Some statistics regarding the mental health of students at the University of Bath have been released – with some surprising and poignant revelations being made. In the 2016/17 academic year – over 1,000 students at the University used the institution’s counselling services. With around 16,000 students at the University, this equates to 1 in 16 students at the University accessing help. As will be discussed, this figure has risen hugely over the past few years. Read on for the full story.
As mentioned in the introduction, over 1,000 students at the University of Bath accessed counselling services in the 2016/17 academic year. This figure has risen enormously from the 2010/11 figure of 474. As you see, the figure has more than doubled in just seven years. The statistics also revealed that 59% of those requesting help were women, with men accounting for 41% of counselling users. Anxiety and depression were the leading cause for counselling help – with the two issues affecting thousands of students.
As alluded to, Bath has witnessed a surge in students requesting help with mental health problems. Yet this isn’t something purely limited to Bath – with other Universities reporting similar statistics. These are difficult times to be a student – with uncertainty over the future, higher tuition fees than ever before and with the job market being at an unprecedented level of competitiveness. There is a pressure like never before on students to succeed – which can lead to these mental health problems developing.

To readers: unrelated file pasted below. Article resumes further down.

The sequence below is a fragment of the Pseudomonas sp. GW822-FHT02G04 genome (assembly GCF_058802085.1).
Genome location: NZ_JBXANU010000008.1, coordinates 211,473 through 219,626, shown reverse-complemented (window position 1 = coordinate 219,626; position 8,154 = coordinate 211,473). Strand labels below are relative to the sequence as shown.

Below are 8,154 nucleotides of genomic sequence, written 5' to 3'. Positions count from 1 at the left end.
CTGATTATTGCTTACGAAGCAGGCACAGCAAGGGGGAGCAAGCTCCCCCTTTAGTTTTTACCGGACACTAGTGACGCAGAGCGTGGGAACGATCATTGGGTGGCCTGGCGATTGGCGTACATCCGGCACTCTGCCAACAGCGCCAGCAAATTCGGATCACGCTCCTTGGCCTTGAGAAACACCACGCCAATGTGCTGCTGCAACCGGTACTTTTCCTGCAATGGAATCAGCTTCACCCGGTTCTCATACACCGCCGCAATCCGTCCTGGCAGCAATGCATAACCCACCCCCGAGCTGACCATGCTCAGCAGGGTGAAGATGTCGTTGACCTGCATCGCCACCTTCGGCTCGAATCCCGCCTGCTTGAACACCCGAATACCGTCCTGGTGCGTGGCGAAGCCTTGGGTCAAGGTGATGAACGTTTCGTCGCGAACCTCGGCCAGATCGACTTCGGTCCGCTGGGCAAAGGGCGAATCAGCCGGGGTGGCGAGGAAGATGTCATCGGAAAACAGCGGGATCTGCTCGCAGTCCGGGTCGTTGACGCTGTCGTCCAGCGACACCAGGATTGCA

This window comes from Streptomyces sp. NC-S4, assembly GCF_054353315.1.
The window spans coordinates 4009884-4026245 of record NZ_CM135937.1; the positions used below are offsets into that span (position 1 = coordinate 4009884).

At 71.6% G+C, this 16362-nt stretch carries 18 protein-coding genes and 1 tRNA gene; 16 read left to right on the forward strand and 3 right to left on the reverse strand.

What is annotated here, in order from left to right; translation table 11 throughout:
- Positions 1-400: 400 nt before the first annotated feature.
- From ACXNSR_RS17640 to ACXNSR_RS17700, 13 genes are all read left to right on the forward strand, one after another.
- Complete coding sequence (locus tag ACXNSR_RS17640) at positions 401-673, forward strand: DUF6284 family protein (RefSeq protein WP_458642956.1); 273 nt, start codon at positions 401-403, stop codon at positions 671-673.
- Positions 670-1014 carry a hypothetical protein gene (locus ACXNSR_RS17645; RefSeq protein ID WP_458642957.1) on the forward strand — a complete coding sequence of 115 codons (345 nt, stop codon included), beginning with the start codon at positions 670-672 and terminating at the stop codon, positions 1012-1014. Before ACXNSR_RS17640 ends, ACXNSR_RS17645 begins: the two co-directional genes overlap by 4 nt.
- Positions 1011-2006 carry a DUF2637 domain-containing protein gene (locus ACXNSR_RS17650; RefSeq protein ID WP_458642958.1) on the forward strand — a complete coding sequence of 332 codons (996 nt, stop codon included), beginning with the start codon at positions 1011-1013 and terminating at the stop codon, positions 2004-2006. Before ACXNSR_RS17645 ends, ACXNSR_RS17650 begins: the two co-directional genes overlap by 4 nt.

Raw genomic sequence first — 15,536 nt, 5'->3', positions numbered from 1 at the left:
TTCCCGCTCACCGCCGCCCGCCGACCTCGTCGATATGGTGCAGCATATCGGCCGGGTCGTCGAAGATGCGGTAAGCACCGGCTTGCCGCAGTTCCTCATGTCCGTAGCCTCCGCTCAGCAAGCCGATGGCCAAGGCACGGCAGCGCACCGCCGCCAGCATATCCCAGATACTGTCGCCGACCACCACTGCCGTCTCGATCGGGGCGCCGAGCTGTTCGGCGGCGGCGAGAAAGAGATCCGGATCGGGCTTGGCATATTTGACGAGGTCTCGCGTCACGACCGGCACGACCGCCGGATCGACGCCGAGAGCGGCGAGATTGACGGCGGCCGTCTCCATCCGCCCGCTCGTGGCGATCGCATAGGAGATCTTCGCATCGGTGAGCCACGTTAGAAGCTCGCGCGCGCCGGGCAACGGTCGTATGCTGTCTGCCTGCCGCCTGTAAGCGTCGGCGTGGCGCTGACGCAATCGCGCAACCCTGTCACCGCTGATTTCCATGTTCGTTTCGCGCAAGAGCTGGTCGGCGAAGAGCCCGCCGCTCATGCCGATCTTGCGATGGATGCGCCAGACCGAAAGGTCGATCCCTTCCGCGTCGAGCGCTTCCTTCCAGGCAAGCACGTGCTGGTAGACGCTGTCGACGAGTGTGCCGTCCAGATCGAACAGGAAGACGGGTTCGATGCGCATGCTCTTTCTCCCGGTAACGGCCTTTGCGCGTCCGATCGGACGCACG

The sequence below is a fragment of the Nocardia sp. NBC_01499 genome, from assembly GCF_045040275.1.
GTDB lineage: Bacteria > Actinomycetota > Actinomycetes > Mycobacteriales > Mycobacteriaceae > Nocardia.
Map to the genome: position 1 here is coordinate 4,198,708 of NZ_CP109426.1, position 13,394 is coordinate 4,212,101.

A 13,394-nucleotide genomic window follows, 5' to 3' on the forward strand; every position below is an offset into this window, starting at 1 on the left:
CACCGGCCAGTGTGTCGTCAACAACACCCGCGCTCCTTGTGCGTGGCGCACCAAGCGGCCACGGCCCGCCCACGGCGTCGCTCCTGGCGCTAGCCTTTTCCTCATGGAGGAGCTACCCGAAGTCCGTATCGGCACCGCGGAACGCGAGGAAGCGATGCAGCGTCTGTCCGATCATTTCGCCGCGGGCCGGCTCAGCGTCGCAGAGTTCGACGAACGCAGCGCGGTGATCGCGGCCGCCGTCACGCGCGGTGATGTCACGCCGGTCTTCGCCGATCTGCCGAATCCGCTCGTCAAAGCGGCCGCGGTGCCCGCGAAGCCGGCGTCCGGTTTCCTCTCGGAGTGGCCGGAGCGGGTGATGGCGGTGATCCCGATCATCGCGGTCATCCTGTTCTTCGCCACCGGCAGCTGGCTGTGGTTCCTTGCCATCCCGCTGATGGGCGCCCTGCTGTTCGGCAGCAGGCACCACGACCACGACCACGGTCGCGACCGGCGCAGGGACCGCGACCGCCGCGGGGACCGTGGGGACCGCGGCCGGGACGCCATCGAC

The University of Bath suggested the rise was partially down to a ‘growth in student numbers’ – it is true that the University has seen its student size swell in recent years. But it also appears that thankfully the stigma around mental health is disappearing – leading to more people to request help. The University provides the ‘SilverCloud’ online service – which provides 24/7 help for those in need. The University have encouraged any student in need to contact them. Staff too are welcome, with these concerns not limited to students.
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This is certainly a tough time to be a student. However it is encouraging to see that more people are coming forward with their mental health concerns – and that the stigma finally appears to be going away. While Universities all around the United Kingdom need to improve their current provisions for mental health, it appears that some positive steps have been taken in recent months in the battle against mental health problems. Long may it continue. Remember you can contact the Samaritans on 116 123 – should you ever need.